Looking for an economical electric heater can seem like an impossible quest at times because we’re all searching for that mythical one product that is all things to all people: the cheapest, the most economical, the best looking, the most versatile, and so on. If it was really so simple, we’d all be using the same heater by the same brand; so, as you can see, this kind of thinking can needlessly complicate the process of selection. The truth is the vast majority of modern electric heaters are exceptionally economical to run – especially considering the new energy efficiency regulations waiting to come into force in January – but it all depends on how and where they’re used. If you want a comparison on how economical our different types of electric heaters are, read on.
- Use a mixture of radiation and convection, so less heat is lost.
- Come with integrated 24/7 programming facilities to minimise energy consumption.
- Have accurate digital thermostats to precisely monitor room temperature.
Electric radiators are a firm favourite with customers because of their reliable warmth and easy heat management. Combining exceptional efficiency with a low purchase price, they’re often the first port of call for anyone looking to update their heating system. Part of the reason electric radiators are so economical is because they come with their own integrated controls. All of the best electric radiators are fitted with digital thermostats which are accurate to within a fraction of a degree so energy waste is kept to a minimum. They’re leagues apart from old mechanical thermostats that can be inaccurate by up to a few degrees, overheating your spaces or cooling down so much that your system has to work harder to top up heat levels. Electric radiators also come with their own 24/7 programmers so you can customise heat levels for each room in the house depending on how they’re used throughout the week. The type of heat produced by electric radiators is just the same as a central heating equivalent: a comfortable mix of convection and radiation. Though convection is more prone to heat loss through doors and windows, the radiant heat these products also provide means that you’ll still be retaining a good portion of heat despite any occasional through-draughts. While cheap electric radiators are available, it’s often worth spending a little more to get a premium model with more features to keep long-term running costs low.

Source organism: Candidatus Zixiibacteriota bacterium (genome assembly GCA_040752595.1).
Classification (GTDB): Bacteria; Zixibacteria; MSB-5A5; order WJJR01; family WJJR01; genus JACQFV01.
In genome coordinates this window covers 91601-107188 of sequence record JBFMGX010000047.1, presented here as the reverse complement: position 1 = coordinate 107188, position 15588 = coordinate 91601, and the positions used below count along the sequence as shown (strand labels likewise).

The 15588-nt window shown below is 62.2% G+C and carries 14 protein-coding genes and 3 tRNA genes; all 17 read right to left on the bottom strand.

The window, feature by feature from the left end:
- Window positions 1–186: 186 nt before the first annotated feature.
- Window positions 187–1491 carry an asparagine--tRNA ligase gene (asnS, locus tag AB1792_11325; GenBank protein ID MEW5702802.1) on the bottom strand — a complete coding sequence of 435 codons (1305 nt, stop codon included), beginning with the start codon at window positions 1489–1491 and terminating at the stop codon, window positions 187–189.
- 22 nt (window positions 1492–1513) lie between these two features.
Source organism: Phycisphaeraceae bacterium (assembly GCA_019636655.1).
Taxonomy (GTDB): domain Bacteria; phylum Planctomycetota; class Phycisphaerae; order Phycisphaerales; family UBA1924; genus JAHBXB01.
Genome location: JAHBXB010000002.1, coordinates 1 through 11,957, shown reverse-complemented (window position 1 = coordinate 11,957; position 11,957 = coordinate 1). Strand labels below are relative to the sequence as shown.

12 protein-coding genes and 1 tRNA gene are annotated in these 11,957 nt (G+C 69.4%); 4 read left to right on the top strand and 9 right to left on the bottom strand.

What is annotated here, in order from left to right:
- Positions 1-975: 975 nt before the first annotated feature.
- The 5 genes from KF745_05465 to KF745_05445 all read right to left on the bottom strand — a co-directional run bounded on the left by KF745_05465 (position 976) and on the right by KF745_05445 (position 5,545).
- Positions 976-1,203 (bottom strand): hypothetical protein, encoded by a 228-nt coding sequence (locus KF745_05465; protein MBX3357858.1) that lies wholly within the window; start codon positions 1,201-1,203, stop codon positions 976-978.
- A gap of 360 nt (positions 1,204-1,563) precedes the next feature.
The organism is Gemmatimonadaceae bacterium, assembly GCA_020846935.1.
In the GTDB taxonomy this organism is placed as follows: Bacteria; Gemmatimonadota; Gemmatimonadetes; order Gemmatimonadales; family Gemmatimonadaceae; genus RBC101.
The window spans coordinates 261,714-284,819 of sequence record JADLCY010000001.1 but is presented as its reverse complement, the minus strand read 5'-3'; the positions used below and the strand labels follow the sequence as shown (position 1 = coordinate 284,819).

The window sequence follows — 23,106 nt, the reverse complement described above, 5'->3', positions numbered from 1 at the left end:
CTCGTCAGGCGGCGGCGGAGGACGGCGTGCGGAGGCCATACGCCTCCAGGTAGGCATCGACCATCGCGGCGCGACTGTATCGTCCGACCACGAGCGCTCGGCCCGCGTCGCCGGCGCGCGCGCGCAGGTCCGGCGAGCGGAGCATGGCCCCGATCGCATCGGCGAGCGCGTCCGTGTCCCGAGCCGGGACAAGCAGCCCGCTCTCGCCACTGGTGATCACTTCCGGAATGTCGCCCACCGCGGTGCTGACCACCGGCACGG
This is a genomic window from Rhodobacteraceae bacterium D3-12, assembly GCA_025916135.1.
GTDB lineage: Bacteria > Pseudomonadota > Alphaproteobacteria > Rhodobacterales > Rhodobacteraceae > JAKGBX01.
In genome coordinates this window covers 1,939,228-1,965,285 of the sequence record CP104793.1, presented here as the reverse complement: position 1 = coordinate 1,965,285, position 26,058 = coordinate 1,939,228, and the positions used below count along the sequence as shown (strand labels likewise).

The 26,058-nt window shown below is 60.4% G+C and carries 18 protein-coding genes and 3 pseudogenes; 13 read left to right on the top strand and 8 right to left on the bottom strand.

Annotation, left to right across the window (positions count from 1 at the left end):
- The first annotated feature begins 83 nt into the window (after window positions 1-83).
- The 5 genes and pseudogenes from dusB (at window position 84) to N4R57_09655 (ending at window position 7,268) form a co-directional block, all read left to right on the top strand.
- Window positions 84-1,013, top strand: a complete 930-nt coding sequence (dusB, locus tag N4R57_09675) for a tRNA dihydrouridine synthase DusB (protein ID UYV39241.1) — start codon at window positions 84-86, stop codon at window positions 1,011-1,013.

- Use radiant heat only, which isn’t lost through draughts.
- Require lower wattages to heat the same space vs other electric heating systems.
- Can have 24/7 programming when fitted with a thermostat.
Infrared panels are one of the most economical electric heating systems available because of how radiant heat warms spaces. Instead of heating the air volume of a room, infrared heats the surfaces and mass of a building to provide a comfortable ambient warmth that’s uniform from floor to ceiling. The heating method of infrared panels can be tough to get to grips with at first as they need time for the surrounding walls to absorb their warmth, but once they do, they only ever need to switch back on occasionally to top up heat levels. What makes infrared so economical is that it’s unaffected by air movement, so even as you come and go from the house, you’ll experience minimal heat loss from the building. This also means that in comparison to other electric heating methods, they can often heat the same space with a lower wattage. Though it’s possible to use infrared panels without any additional controls, it’s a real disservice to their efficiency if you choose to go down this route. Thermostatic controls can minimise the running costs of your infrared panels even further and allow you to set a bespoke heating schedule tailored around your lifestyle for total convenience.